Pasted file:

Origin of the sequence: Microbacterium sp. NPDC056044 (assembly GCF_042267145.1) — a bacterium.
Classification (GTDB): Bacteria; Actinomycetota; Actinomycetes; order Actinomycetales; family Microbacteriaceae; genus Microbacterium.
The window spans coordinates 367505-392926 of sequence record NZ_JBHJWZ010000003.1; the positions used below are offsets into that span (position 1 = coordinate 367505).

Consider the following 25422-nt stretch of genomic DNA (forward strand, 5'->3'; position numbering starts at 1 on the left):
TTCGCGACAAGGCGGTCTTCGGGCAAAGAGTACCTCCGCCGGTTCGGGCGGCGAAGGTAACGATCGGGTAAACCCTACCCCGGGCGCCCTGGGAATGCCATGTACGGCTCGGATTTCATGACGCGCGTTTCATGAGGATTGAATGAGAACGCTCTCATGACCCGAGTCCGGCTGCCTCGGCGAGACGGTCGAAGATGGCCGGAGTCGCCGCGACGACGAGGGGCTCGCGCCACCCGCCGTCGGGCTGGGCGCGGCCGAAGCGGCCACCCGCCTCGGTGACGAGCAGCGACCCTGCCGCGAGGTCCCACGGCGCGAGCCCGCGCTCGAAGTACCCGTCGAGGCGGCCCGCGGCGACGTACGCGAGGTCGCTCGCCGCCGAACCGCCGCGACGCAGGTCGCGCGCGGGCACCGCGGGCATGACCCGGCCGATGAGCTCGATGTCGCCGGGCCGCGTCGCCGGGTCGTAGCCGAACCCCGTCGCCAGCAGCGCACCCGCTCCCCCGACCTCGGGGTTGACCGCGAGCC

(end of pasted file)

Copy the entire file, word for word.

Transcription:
Origin of the sequence: Microbacterium sp. NPDC056044 (assembly GCF_042267145.1) — a bacterium.
Classification (GTDB): Bacteria; Actinomycetota; Actinomycetes; order Actinomycetales; family Microbacteriaceae; genus Microbacterium.
The window spans coordinates 367505-392926 of sequence record NZ_JBHJWZ010000003.1; the positions used below are offsets into that span (position 1 = coordinate 367505).

Consider the following 25422-nt stretch of genomic DNA (forward strand, 5'->3'; position numbering starts at 1 on the left):
TTCGCGACAAGGCGGTCTTCGGGCAAAGAGTACCTCCGCCGGTTCGGGCGGCGAAGGTAACGATCGGGTAAACCCTACCCCGGGCGCCCTGGGAATGCCATGTACGGCTCGGATTTCATGACGCGCGTTTCATGAGGATTGAATGAGAACGCTCTCATGACCCGAGTCCGGCTGCCTCGGCGAGACGGTCGAAGATGGCCGGAGTCGCCGCGACGACGAGGGGCTCGCGCCACCCGCCGTCGGGCTGGGCGCGGCCGAAGCGGCCACCCGCCTCGGTGACGAGCAGCGACCCTGCCGCGAGGTCCCACGGCGCGAGCCCGCGCTCGAAGTACCCGTCGAGGCGGCCCGCGGCGACGTACGCGAGGTCGCTCGCCGCCGAACCGCCGCGACGCAGGTCGCGCGCGGGCACCGCGGGCATGACCCGGCCGATGAGCTCGATGTCGCCGGGCCGCGTCGCCGGGTCGTAGCCGAACCCCGTCGCCAGCAGCGCACCCGCTCCCCCGACCTCGGGGTTGACCGCGAGCC